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Research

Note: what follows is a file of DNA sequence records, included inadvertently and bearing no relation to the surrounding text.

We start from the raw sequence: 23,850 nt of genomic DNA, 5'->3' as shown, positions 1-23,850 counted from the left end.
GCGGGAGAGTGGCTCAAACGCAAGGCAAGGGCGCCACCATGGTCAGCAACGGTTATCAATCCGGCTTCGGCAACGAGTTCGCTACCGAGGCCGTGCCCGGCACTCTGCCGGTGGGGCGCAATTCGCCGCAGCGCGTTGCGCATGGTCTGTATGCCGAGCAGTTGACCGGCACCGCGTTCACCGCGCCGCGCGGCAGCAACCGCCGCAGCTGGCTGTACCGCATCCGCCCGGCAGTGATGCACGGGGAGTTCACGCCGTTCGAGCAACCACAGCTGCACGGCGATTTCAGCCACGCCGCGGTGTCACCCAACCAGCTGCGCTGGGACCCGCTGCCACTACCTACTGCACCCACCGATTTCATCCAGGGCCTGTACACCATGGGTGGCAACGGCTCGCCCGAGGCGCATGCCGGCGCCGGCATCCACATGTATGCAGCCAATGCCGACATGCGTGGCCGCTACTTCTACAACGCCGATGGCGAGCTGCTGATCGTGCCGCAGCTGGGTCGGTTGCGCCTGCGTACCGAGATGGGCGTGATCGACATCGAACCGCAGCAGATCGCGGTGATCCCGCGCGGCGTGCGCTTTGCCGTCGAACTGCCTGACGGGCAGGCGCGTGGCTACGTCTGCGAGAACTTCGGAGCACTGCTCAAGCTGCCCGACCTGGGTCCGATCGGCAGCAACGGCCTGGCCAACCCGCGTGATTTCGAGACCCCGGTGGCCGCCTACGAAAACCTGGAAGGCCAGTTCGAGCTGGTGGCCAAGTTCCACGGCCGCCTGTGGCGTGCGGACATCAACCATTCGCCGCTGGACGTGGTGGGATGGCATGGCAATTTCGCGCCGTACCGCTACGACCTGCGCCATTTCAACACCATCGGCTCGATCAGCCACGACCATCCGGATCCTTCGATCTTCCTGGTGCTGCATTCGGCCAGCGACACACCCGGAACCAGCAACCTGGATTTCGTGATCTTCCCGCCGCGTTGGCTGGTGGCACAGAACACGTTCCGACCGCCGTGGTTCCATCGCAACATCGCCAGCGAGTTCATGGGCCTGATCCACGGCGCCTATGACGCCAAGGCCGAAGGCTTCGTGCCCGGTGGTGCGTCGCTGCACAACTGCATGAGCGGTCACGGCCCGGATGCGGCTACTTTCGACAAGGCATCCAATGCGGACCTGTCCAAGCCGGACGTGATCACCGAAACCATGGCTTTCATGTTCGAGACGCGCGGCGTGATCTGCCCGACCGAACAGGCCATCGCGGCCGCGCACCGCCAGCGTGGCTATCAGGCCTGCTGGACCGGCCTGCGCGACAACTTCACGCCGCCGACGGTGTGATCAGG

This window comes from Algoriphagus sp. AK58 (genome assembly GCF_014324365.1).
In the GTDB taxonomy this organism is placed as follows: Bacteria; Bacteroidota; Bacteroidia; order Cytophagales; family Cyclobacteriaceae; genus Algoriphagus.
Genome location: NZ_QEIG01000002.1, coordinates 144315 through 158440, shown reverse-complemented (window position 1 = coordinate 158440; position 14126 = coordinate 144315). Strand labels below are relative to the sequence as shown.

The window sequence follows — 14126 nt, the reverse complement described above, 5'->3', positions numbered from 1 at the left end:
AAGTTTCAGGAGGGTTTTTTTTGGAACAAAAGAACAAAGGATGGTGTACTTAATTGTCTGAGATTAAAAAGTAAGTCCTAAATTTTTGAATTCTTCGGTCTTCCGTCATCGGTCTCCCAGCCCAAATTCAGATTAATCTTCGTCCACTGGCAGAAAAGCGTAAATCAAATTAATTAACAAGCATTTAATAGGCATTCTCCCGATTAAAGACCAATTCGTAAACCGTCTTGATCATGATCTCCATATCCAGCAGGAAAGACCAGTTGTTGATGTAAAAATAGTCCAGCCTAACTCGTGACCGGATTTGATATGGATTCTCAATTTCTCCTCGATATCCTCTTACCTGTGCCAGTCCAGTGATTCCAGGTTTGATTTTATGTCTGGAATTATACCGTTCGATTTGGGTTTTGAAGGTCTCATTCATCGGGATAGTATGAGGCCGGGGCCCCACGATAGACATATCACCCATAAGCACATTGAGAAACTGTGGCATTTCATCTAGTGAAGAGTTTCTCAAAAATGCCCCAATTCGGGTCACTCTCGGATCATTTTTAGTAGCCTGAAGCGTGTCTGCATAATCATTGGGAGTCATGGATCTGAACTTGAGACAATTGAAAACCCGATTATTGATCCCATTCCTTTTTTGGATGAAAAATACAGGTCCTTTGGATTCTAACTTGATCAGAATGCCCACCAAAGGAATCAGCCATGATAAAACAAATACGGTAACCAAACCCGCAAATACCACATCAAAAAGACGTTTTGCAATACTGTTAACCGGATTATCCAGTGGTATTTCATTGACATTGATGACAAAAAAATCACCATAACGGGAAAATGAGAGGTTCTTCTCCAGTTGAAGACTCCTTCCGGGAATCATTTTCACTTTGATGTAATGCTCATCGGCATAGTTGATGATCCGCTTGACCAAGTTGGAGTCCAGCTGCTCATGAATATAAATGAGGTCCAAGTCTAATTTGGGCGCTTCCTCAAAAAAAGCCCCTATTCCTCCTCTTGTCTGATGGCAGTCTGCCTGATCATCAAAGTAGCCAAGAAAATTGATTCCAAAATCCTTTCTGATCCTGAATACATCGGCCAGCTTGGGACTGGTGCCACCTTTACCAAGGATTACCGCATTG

Ectodermal diseases Johannes Zschocke, Anna Schossig, Robert Gruber The identification and characterization of rare genetic diseases affecting skin, skin appendages, and teeth entails  collaborative projects with PD Dr. Ines Kapferer, Department of Dentistry, and Prof. Dr. Matthias Schmuth, Department of Dermatology. One of the research projects is aimed at the characterization of genetic alterations that cause aggressive periodontitis;  this OeNB-funded project is led by Dr. Kapferer who has recruited a Tyrolean 4-generation family with aggressive  periodontitis in conjunction with clinical features of Ehlers-Danlos syndrome (representing an entity traditionally  described as EDS type VIII. Aggressive periodontitis (in contrast to chronic periodontitis) is a rare inflammatory disease  leading to periodontal tissue destruction and, if untreated, tooth loss at a young age. It is caused by a perturbation of the homeostasis between the subgingival microbiota and the host defences in susceptible individuals. EDS VIII is a clinically  heterogeneous disorder characterized by the combination of periodontal disease and variable connective tissue features. A limited number of patients and pedigrees with this condition have been described. The members of the Tyrolean family have been clinically and immunologically characterized, and we performed a parametric linkage analysis and exome  sequencing. At present a candidate gene in the chromosomal region 12p13 is under functional investigation. In  transfected cells the effect of the mutation on the immunologic function and the connective tissue structure is tested. Additional projects include the investigation of the genetic causes of rare dental diseases such as Kohlschütter-Tönz  syndrome, a rare genetic disorder with amelogenesis imperfecta and epilepsy, and radicular dentin dysplasia,  characterized by abnormal dentin formation and early tooth loss due to abnormal development of tooth roots.  Parametric linkage analysis in adequate families is followed by exome sequencing and functional characterization of  candidate mutations. Identification and characterization of inherited skin disorders is the research focus in the collaboration with the  Department of Dermatology, with special attention on inherited disorders of keratinization. In a regular dermatology-  genetics clinic, patients with rare inherited skin conditions receive comprehensive clinical care and diagnostic work-up  involving, where appropriate, an NGS multi gene panel analysis developed in our institute, covering genetic disorders of  keratinization and a selection of connective tissue disorders. Patients with specific phenotypes of unclear, presumably  genetic cause are offered further evaluation by linkage analysis (where appropriate) and exome sequencing as well as  functional studies.  
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